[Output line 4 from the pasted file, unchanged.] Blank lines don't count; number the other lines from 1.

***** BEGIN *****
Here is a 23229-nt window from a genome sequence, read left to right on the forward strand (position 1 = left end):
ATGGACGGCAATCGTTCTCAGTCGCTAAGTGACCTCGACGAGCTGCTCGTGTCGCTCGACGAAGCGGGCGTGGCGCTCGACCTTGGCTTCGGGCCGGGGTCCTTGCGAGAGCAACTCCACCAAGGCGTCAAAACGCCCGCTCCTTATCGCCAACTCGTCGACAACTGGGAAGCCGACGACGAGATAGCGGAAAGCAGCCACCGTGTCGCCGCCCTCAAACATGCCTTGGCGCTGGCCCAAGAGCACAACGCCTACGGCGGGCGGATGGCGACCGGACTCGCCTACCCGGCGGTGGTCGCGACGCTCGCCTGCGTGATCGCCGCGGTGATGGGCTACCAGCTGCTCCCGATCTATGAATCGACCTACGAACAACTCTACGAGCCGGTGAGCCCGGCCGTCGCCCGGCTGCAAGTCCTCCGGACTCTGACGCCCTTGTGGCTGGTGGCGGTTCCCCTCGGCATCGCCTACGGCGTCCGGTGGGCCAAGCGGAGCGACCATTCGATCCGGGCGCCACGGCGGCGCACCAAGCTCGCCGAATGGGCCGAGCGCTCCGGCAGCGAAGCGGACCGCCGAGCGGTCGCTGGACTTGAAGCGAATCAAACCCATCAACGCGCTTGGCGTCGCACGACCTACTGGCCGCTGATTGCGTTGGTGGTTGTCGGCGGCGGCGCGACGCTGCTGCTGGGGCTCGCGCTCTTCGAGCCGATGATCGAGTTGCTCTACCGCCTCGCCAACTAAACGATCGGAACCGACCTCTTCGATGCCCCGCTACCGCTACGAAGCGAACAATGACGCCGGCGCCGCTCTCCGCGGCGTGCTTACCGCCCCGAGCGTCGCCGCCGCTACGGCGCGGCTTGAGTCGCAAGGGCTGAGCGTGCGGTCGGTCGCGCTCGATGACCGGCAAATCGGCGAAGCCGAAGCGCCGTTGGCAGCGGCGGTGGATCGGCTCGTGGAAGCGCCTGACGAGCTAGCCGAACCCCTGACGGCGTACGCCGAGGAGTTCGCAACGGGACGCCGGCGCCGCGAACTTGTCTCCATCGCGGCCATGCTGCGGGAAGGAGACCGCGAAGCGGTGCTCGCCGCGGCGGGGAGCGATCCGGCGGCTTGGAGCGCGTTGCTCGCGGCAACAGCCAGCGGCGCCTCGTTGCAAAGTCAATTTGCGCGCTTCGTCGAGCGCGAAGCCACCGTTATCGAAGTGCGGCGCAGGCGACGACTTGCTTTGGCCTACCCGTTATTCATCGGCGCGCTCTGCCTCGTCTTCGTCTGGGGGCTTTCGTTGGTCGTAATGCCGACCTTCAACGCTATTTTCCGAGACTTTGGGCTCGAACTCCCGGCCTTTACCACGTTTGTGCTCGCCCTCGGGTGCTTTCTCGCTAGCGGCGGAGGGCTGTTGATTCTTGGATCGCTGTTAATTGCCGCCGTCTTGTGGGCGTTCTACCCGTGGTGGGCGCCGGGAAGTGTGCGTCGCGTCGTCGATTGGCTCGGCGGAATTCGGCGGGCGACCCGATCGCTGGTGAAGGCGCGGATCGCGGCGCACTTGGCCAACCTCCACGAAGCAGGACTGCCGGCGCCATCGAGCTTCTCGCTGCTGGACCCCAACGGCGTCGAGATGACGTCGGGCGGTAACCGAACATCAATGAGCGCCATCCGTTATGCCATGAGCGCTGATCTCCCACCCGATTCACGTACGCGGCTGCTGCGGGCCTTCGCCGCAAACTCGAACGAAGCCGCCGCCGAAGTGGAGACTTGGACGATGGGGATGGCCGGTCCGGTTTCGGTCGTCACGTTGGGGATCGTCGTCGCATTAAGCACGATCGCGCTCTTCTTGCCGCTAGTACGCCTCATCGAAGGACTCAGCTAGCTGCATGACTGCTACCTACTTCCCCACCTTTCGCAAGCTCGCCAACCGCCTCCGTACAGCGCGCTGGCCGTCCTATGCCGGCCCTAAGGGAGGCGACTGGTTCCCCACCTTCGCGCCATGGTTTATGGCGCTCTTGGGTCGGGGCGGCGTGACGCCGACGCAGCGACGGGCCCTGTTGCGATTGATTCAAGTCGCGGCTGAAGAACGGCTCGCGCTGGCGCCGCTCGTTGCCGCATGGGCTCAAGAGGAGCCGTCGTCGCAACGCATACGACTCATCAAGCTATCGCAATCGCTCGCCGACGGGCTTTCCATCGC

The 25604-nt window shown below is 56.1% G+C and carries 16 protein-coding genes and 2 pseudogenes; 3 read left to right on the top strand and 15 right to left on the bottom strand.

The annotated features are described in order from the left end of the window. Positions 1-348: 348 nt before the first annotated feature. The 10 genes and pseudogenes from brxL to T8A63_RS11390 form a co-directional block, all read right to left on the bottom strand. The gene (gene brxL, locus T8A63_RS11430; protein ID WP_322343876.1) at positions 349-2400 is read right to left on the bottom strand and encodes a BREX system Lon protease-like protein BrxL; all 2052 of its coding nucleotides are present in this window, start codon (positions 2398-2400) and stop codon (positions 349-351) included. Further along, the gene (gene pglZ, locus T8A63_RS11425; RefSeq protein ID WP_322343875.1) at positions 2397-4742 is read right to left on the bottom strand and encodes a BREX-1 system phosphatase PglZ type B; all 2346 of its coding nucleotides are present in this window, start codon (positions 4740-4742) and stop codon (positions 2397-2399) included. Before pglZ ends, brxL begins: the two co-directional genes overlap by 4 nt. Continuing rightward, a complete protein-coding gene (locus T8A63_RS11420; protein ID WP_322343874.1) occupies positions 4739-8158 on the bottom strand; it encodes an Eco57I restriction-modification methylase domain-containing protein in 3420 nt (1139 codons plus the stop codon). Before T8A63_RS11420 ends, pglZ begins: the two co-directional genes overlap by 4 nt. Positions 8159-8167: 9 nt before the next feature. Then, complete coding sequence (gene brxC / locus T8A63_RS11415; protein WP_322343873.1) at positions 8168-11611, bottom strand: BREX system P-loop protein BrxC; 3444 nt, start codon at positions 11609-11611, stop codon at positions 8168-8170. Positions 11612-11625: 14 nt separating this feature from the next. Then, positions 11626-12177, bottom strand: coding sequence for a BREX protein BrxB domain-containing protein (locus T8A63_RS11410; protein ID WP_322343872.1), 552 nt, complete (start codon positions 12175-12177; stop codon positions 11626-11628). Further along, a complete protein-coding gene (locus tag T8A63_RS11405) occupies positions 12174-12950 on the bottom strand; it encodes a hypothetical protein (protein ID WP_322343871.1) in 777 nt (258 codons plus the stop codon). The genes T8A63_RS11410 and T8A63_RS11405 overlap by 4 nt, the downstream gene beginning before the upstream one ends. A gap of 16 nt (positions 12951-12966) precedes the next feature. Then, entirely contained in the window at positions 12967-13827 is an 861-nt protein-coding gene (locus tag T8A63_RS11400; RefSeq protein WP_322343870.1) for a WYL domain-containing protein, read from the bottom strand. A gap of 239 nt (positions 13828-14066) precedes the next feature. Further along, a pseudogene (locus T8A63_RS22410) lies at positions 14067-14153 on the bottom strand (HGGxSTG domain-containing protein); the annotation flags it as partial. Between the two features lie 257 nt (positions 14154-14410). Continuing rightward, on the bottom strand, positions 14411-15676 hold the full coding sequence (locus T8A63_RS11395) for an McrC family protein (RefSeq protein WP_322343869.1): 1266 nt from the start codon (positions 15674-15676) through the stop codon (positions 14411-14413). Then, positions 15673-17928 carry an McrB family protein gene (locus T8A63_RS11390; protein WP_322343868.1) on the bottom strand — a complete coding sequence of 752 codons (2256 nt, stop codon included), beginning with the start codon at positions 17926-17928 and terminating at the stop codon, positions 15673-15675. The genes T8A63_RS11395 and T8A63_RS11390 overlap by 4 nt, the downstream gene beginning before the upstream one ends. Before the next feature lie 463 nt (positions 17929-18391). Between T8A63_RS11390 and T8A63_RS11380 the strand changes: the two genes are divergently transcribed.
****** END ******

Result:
The annotated features are described in order from the left end of the window. Positions 1-348: 348 nt before the first annotated feature. The 10 genes and pseudogenes from brxL to T8A63_RS11390 form a co-directional block, all read right to left on the bottom strand. The gene (gene brxL, locus T8A63_RS11430; protein ID WP_322343876.1) at positions 349-2400 is read right to left on the bottom strand and encodes a BREX system Lon protease-like protein BrxL; all 2052 of its coding nucleotides are present in this window, start codon (positions 2398-2400) and stop codon (positions 349-351) included. Further along, the gene (gene pglZ, locus T8A63_RS11425; RefSeq protein ID WP_322343875.1) at positions 2397-4742 is read right to left on the bottom strand and encodes a BREX-1 system phosphatase PglZ type B; all 2346 of its coding nucleotides are present in this window, start codon (positions 4740-4742) and stop codon (positions 2397-2399) included. Before pglZ ends, brxL begins: the two co-directional genes overlap by 4 nt. Continuing rightward, a complete protein-coding gene (locus T8A63_RS11420; protein ID WP_322343874.1) occupies positions 4739-8158 on the bottom strand; it encodes an Eco57I restriction-modification methylase domain-containing protein in 3420 nt (1139 codons plus the stop codon). Before T8A63_RS11420 ends, pglZ begins: the two co-directional genes overlap by 4 nt. Positions 8159-8167: 9 nt before the next feature. Then, complete coding sequence (gene brxC / locus T8A63_RS11415; protein WP_322343873.1) at positions 8168-11611, bottom strand: BREX system P-loop protein BrxC; 3444 nt, start codon at positions 11609-11611, stop codon at positions 8168-8170. Positions 11612-11625: 14 nt separating this feature from the next. Then, positions 11626-12177, bottom strand: coding sequence for a BREX protein BrxB domain-containing protein (locus T8A63_RS11410; protein ID WP_322343872.1), 552 nt, complete (start codon positions 12175-12177; stop codon positions 11626-11628). Further along, a complete protein-coding gene (locus tag T8A63_RS11405) occupies positions 12174-12950 on the bottom strand; it encodes a hypothetical protein (protein ID WP_322343871.1) in 777 nt (258 codons plus the stop codon). The genes T8A63_RS11410 and T8A63_RS11405 overlap by 4 nt, the downstream gene beginning before the upstream one ends. A gap of 16 nt (positions 12951-12966) precedes the next feature. Then, entirely contained in the window at positions 12967-13827 is an 861-nt protein-coding gene (locus tag T8A63_RS11400; RefSeq protein WP_322343870.1) for a WYL domain-containing protein, read from the bottom strand. A gap of 239 nt (positions 13828-14066) precedes the next feature. Further along, a pseudogene (locus T8A63_RS22410) lies at positions 14067-14153 on the bottom strand (HGGxSTG domain-containing protein); the annotation flags it as partial. Between the two features lie 257 nt (positions 14154-14410). Continuing rightward, on the bottom strand, positions 14411-15676 hold the full coding sequence (locus T8A63_RS11395) for an McrC family protein (RefSeq protein WP_322343869.1): 1266 nt from the start codon (positions 15674-15676) through the stop codon (positions 14411-14413). Then, positions 15673-17928 carry an McrB family protein gene (locus T8A63_RS11390; protein WP_322343868.1) on the bottom strand — a complete coding sequence of 752 codons (2256 nt, stop codon included), beginning with the start codon at positions 17926-17928 and terminating at the stop codon, positions 15673-15675. The genes T8A63_RS11395 and T8A63_RS11390 overlap by 4 nt, the downstream gene beginning before the upstream one ends. Before the next feature lie 463 nt (positions 17929-18391). Between T8A63_RS11390 and T8A63_RS11380 the strand changes: the two genes are divergently transcribed.